- includes tables with statistics on the number of people with disabilities who (*) need help with everyday activities in 2001 and 2006, organized by sex, by age groups, by type of disability, by province, by severity and by activity type; also includes a table showing the r
easons specified by respondents regarding unmet needs with everyday activities in Canada in 2006 and a table with stats on main help providers, Canada in 2006.

< *Begin grammar lament. >
The actual heading on each of the StatCan tables is "Adults with disabilities that need help..." but I can't paste that on my page in all good conscience.
It's bad English. StatCan needs a copy editor to tell them that "who" should always be used in the case of a person, and "that" in the case of a thing.
< End grammar lament.>

[ Earlier tables from the 2006
Participation and Activity Limitation Survey
]


Canada Pension Plan Disability Benefits - historical resources
May 2002
-
annotated links to selected web sites having information on CPP Disability and other related income security programs.
- incl. * studies on CPP prior to 2002 * Studies on CPP and Related Income Security Programs by Research Institutes * Government Studies on CPP and Related Income Security Programs * Quebec Pension Plan (QPP) * Facts and Figures * Applying for the CPP Disability Benefit * The CPP Disability Benefit Appeals Process * Disability Tax Credit * Other Groups, Organizations
NOTE: even though the content and links on the linked page are five years old in 2007, very few of the links are broken, and you may find a few historical gems here...
Source:
Parliamentary Research Branch
[ Parliament of Canada
]


A Golden Oldie from 1980:

Obstacles : Special Committee on the Disabled and the Handicapped (3.9MB, 92 pages)
First Session, Thirty-Second Parliament
This report contains information on the obstacles encountered by people with disabilities and recommendations to overcome those obstacles in 1980.



Rights of Persons with Disabilities in Canada since 1900

- links to info about key court cases and laws that have shaped human rights in Canada since 1900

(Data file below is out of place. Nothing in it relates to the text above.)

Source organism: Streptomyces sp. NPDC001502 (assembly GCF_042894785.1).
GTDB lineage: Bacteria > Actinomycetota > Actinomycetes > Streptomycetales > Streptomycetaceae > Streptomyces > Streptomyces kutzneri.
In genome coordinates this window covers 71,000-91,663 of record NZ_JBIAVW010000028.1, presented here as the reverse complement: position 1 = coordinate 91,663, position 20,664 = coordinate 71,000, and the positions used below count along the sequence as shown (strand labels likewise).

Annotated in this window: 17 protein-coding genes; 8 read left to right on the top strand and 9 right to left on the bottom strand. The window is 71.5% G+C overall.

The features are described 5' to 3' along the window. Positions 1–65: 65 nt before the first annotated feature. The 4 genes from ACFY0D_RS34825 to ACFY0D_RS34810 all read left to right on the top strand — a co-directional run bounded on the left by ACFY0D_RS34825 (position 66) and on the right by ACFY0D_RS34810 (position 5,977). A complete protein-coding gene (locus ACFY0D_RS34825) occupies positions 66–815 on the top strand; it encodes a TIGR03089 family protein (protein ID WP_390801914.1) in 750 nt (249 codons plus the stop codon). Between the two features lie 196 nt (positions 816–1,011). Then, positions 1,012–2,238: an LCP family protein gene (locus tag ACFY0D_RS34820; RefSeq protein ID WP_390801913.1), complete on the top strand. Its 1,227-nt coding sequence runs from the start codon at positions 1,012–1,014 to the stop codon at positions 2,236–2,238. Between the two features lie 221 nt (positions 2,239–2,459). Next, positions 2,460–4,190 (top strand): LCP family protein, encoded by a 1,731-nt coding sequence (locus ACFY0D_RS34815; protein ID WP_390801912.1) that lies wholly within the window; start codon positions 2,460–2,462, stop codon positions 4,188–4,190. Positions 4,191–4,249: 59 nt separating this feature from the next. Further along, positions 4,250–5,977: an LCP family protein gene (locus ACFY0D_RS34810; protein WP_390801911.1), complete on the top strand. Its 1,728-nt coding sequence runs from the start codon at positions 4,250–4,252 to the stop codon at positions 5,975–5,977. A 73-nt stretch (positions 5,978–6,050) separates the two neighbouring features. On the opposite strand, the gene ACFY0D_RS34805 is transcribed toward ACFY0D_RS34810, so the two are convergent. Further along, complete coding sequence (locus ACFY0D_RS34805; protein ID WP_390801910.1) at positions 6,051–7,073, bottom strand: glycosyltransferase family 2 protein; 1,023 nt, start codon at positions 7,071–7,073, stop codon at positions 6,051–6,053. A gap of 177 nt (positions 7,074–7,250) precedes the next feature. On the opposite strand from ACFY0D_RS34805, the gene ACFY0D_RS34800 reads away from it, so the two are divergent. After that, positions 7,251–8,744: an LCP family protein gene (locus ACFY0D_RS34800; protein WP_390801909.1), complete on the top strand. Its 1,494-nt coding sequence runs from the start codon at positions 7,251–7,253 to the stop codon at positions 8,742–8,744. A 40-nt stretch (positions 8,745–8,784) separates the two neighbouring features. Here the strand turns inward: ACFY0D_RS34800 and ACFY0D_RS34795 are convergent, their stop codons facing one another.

Source:
Human rights in 20th Century Canada - A Historical Perspective
[ Justice Canada ]

Good news budget? (federal budget 2007)
March 17, 2007
Helen Henderson
There could be some good news in Monday's federal budget for people with disabilities and their families. Finance Minister Jim Flaherty is expected to announce a registered disability savings plan that would help parents set aside money to provide a future for their children. Last year, Flaherty set up a panel of experts to look into the matter. If he follows their recommendations, the plan would work very much like a registered education savings plan and be available to people who qualify for the current disability tax credit.
Source:
The Toronto Star

-----------------------------------

Canada’s New Government Introduces Draft Legislative
Proposals to Implement the Registered Disability Savings Plan

October 2, 2007
The Honourable Jim Flaherty, Minister of Finance, and the Honourable Monte Solberg, Minister of Human Resources and Social Development, today released draft legislative proposals to implement the Registered Disability Savings Plan (RDSP) announced in Budget 2007.
(...)
RDSPs are being introduced in response to the recommendations of the Minister of Finance’s Expert Panel on Financial Security for Children with Severe Disabilities, which tabled its report in December 2006.
(...)
Under the new measure, individuals who qualify for the disability tax credit, or their parents or other legal guardian, will be able to establish an RDSP. RDSPs will be eligible to receive payments of the new Canada Disability Savings Grants (CDSGs) and, for low- and modest-income beneficiaries, Canada Disability Savings Bonds (CDSBs).